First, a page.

Making Games with Python and Pygame Book Description This is a programming book that covers the Pygame game library for the Python programming language. Each chapter gives you the complete source code for a new game and teaches the programming concepts from these examples. About the Authors Albert Sweigart (but you can call him Al), is a software developer in San Francisco, California who enjoys bicycling, volunteering, haunting coffee shops, and making useful software.
Business News & Financial News - The Wall Street Journal - WSJ.c Dijkstra's algorithm The algorithm exists in many variants; Dijkstra's original variant found the shortest path between two nodes, but a more common variant fixes a single node as the "source" node and finds shortest paths from the source to all other nodes in the graph, producing a shortest-path tree. For a given source node in the graph, the algorithm finds the shortest path between that node and every other.:196–206 It can also be used for finding the shortest paths from a single node to a single destination node by stopping the algorithm once the shortest path to the destination node has been determined. For example, if the nodes of the graph represent cities and edge path costs represent driving distances between pairs of cities connected by a direct road, Dijkstra's algorithm can be used to find the shortest route between one city and all other cities. Dijkstra's original algorithm does not use a min-priority queue and runs in time (where is the number of nodes). History Algorithm is and
Python The Case for Test-Driven Development By Meghan Blanchette March 28, 2014 Harry Percival, author of Test-Driven Web Development with Python, discusses how he got into TDD, why you should too, and shares some tips. In the podcast above, listen to Harry talk candidly about the types of tests that make sense, … Interface Languages and Feature Discovery By Ben Lorica March 2, 2014 Here are a few more observations based on conversations I had during the just concluded Strata Santa Clara conference. Four short links: 28 February 2014 By Nat Torkington February 28, 2014 Programming Minecraft Pi with Python — an early draft, but shows promise for kids. Four short links: 31 January 2014 By Nat Torkington January 31, 2014 Bolts — Facebook’s library of small, low-level utility classes in iOS and Android. IPython: A unified environment for interactive data analysis By Ben Lorica January 19, 2014 More News – More Answers
Design Patterns In software engineering, a design pattern is a general repeatable solution to a commonly occurring problem in software design. A design pattern isn't a finished design that can be transformed directly into code. It is a description or template for how to solve a problem that can be used in many different situations. Uses of Design Patterns Design patterns can speed up the development process by providing tested, proven development paradigms. Effective software design requires considering issues that may not become visible until later in the implementation. Often, people only understand how to apply certain software design techniques to certain problems. In addition, patterns allow developers to communicate using well-known, well understood names for software interactions. Creational design patterns These design patterns are all about class instantiation. Structural design patterns These design patterns are all about Class and Object composition. Behavioral design patterns Criticism Read next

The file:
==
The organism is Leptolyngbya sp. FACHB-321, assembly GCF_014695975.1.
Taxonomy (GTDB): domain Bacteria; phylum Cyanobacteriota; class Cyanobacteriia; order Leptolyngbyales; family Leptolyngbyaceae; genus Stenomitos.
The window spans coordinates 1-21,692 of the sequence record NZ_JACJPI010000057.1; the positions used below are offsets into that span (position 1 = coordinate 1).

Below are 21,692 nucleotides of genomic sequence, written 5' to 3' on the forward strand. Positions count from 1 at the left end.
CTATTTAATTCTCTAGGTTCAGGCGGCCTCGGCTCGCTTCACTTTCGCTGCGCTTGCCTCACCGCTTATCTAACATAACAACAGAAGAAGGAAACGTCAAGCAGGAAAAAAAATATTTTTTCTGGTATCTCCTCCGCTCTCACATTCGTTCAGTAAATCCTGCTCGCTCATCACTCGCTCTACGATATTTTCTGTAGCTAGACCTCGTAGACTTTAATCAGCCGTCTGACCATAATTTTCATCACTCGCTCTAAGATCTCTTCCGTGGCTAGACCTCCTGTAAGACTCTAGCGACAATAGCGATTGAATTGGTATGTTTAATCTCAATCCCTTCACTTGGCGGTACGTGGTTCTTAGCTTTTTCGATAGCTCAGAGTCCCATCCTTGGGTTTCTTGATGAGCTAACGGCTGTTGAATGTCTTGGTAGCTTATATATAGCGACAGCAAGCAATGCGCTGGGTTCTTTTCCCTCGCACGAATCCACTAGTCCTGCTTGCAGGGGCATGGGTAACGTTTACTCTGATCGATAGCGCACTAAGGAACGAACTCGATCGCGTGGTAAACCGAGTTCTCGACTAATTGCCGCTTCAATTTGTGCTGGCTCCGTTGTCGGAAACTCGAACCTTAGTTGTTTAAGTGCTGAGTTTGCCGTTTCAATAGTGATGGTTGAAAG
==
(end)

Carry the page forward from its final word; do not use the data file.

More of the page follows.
The Python “with” Statement by Example Python’s with statement was first introduced five years ago, in Python 2.5. It’s handy when you have two related operations which you’d like to execute as a pair, with a block of code in between. The classic example is opening a file, manipulating the file, then closing it: with open('output.txt', 'w') as f: f.write('Hi there!') The above with statement will automatically close the file after the nested block of code. Here’s another example. This code sample uses a Context object (“cairo context”) to draw six rectangles, each with a different rotation. cr.translate(68, 68) for i in xrange(6): cr.save() cr.rotate(2 * math.pi * i / 6) cr.rectangle(-25, -60, 50, 40) cr.stroke() cr.restore() That’s a fairly simple example, but for larger scripts, it can become cumbersome to keep track of which save goes with which restore, and to keep them correctly matched. By themselves, pycairo’s save and restore methods do not support the with statement, so we’ll have to add the support on our own.